(V) Gradually increase the engine speed, when the voltmeter reading should rise rapidly and without fluctuation. Do not allow the voltmeter reading to rise above 10 volts and do not race the engine in an attempt to Increase the voltage. It Is sufficient to run the generator up to a speed of 1,000 r.p.m. If there is no reading, check the brush gear, as described in (VI)below. If there is a low reading of approximately 1/2 volt, the field winding may be at fault (see Para. 4 (d)). If there is a reading of approximately 11/2 to 2 volts. the armature winding may be at fault (see Para. 4 (e).

(VI) Remove the cover band and examine the brushes and commutator. Hold back each of the brush springs and move the brush by pulling gently on Its flexible connector. If the movement is sluggish, remove the brush from its holder and ease the sides by lightly polishing on a smooth file. Always replace brushes in their original posliions. If the brushes are worn so that they do not bear on the commutaror. or If the brush flexible is exposed on the running face, new brushes must be fitted.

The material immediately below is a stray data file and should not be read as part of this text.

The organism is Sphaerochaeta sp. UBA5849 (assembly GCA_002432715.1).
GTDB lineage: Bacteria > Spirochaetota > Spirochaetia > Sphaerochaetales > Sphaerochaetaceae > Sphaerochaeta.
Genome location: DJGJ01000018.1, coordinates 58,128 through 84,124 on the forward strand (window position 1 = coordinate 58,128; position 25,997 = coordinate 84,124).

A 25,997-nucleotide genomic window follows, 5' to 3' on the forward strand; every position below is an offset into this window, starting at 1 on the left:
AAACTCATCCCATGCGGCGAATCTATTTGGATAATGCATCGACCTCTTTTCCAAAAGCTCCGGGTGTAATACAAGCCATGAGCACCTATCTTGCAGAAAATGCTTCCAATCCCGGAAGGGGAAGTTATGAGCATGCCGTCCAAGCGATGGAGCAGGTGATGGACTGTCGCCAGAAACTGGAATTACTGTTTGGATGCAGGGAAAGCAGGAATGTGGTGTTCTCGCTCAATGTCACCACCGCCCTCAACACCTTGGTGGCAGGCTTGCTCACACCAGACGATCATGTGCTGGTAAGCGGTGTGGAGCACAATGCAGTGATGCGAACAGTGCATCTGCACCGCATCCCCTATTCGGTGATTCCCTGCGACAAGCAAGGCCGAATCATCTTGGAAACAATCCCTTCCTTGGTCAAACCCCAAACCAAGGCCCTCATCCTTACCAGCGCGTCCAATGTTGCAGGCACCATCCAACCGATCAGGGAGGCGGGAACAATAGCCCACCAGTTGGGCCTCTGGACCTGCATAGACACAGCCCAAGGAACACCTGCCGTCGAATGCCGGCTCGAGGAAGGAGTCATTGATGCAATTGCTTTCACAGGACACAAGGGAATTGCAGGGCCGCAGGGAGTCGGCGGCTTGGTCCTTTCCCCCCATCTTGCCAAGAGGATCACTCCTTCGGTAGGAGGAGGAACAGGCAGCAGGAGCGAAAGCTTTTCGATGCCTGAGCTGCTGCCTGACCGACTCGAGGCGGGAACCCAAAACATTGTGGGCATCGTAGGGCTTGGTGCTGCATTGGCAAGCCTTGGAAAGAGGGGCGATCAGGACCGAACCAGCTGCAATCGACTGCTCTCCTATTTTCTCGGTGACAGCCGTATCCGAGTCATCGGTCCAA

Test the brush spring tension with a spring scale. The correct tension is 16 - 20 oz. and new springs must be fitted if the tension is low.

If the commutator is blackened or dirty, clean It by holding a petrol moistened cloth against It while the engine is turned slowly by means of the kick start (with sparking plug removed).

Re-test the generator as in (v) above. If there is still no reading on the voltmeter, there is an internal fault and the complete unit if a spare is available, should be replaced. Otherwise the unit must be dismantled (see Para. 4 (b) for Internal examination.

(Vll) If the generator Is In good order, restore the original connections. Connect regulator unit terminal 'D' to generator terminal 'D', and regulator terminal 'F' to generator terminal 'F'. Proceed to test the regulator as described in SECTION L-3 Part A.

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Fig. 3 testing brush spring tension
 

 

To Dismantle